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The Rainbow

In the traditional teachings of our people, there is a sacred teaching about the rainbow. The rainbow is a very special symbol, representing the way the holy people communicate with us. In our language, we call the rainbow “not illit.”

It is depicted in many ways through colors. When we see a rainbow in the sky, we point at it with our thumb. The rainbow often touches the earth at two points, sometimes forming a full circle. We also use our thumb to point at sacred things like the medicine bundle, a newborn baby, and sacred ceremonial objects such as dry paintings.

There are many teachings about the rainbow.

It symbolizes the invisible ways the holy people communicate with us.

Although we cannot see the holy people, we may sense or hear them as individuals. This communication is invisible in any physical setting, representing their purity, clarity, and truth.

During the coming-of-age ceremony, young people are told they can now see “not the hasli,” meaning they can see the opposite gender in a new light. The seven sacred colors of the rainbow symbolize the seven Beauty Way ceremonies. These ceremonies are considered very sacred and are only fully explained during the coming-of-age ceremony. Afterward, individuals can ask questions throughout their life.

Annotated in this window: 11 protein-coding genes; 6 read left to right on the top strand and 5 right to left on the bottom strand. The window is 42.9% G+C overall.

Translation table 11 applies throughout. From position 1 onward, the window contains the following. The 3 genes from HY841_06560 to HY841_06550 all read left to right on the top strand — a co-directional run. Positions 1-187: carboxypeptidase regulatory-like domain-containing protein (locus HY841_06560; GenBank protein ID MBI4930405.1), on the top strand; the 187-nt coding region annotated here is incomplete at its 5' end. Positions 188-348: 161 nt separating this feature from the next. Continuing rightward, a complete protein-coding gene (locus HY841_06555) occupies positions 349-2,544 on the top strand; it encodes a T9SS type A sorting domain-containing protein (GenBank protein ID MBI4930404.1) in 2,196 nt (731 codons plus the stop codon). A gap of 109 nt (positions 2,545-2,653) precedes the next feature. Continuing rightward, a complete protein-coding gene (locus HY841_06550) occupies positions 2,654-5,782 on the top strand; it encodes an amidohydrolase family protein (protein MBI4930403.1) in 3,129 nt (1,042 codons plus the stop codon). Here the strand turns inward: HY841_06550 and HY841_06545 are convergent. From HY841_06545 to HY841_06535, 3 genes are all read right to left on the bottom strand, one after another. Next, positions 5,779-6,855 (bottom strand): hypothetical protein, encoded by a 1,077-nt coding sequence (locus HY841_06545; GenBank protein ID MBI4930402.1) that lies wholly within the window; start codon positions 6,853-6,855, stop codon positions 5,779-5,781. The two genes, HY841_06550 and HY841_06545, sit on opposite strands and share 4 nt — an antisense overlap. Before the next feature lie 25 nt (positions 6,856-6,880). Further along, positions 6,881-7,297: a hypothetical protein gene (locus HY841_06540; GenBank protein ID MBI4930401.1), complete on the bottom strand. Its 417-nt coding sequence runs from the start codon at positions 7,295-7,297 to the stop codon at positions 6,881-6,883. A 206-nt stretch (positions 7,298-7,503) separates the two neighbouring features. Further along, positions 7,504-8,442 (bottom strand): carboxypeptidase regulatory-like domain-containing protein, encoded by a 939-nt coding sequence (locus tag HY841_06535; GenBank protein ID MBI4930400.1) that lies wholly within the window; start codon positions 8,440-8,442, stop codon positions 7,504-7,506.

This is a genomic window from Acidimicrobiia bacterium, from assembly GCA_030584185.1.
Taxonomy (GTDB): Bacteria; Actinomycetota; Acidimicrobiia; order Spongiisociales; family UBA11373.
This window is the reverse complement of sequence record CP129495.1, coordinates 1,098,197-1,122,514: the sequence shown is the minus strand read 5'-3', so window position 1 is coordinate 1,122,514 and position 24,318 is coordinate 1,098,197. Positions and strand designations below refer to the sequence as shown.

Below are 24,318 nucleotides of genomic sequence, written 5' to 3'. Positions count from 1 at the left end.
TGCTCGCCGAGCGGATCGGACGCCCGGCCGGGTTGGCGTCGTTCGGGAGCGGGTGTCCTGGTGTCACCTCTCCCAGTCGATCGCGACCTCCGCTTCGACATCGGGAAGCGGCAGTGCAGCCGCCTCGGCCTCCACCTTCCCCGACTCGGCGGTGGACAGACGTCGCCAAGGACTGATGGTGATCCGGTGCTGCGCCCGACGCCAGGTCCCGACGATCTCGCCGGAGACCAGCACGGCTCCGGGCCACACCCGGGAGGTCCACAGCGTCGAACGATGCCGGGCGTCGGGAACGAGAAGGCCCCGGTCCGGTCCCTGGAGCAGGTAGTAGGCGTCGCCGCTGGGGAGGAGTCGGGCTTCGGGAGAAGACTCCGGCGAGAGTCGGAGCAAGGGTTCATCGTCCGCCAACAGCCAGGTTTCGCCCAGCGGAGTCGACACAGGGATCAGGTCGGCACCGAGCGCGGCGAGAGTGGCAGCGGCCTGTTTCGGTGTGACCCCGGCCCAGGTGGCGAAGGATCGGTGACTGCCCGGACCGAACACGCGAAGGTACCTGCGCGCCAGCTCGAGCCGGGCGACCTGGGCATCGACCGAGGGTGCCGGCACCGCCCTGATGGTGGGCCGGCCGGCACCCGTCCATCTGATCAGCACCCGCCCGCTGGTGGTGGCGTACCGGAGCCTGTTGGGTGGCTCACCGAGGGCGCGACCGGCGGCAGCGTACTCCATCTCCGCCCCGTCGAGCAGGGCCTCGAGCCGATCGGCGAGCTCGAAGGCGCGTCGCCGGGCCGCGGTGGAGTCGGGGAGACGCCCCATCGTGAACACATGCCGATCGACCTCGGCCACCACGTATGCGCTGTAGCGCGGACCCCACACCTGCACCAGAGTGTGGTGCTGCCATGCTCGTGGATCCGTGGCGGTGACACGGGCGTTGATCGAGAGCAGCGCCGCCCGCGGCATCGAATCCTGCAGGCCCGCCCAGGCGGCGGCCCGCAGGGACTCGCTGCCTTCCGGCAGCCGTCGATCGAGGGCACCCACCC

At the start of a new day, we use white cornmeal as a prayer offering, symbolizing the female’s role in giving birth to a new day. In the evening, we use yellow cornmeal, symbolizing the pollen provided by men for the reproduction of life. These teachings about the rainbow and corn pollen are integral to our traditions.

Inside a corn pollen pouch, there is usually a small piece of rock crystal. In ceremonial settings, we use full-sized rock crystals.

When light shines through these crystals, it reveals seven colors, representing the seven sacred ceremonies given by Changing Woman. Stirring sticks kept in the home provide protection against hunger and various harms, safeguarding the family spiritually, emotionally, mentally, and physically.

The teachings emphasize that besides the seven visible colors, there is an eighth color: clear Crystal Light. This concept aligns with the traditional teaching that all things come in multiples of four, up to 32, based on the sacred number four. These traditional teachings highlight the importance of the rainbow and the coming-of-age ceremony.

We learn that there is male light that shines on males and female light that shines on females. Reproduction, the fundamental law of the universe, requires both male and female. This principle is taught during the coming-of-age ceremony, with the rainbow playing a significant role in this teaching.

These are the things we are taught.

Credits: navotraditionalteachings.com